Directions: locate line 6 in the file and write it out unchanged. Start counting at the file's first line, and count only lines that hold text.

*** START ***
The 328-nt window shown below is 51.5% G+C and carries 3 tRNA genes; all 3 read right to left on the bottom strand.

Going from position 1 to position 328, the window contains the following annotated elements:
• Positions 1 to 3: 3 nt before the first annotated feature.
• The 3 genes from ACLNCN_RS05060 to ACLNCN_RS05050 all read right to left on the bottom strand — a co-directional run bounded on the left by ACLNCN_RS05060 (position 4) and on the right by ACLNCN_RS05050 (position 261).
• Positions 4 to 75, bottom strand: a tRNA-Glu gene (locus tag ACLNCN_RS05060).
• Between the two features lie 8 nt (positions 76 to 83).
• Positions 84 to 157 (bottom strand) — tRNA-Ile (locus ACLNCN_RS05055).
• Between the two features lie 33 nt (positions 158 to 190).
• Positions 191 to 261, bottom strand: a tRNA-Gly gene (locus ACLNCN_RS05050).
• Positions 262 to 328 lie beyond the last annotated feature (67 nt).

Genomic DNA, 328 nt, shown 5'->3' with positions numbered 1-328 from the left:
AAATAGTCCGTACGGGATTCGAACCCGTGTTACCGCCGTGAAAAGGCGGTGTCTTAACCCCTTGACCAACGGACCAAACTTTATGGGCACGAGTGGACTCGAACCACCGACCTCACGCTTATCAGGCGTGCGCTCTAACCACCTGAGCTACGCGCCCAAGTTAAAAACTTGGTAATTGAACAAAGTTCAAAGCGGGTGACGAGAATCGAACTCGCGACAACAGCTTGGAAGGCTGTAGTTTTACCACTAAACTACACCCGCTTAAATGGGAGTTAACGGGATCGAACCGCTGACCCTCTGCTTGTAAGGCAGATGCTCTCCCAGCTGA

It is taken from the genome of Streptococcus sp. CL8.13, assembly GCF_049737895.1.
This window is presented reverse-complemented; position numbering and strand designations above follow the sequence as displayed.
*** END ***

• Between the two features lie 8 nt (positions 76 to 83).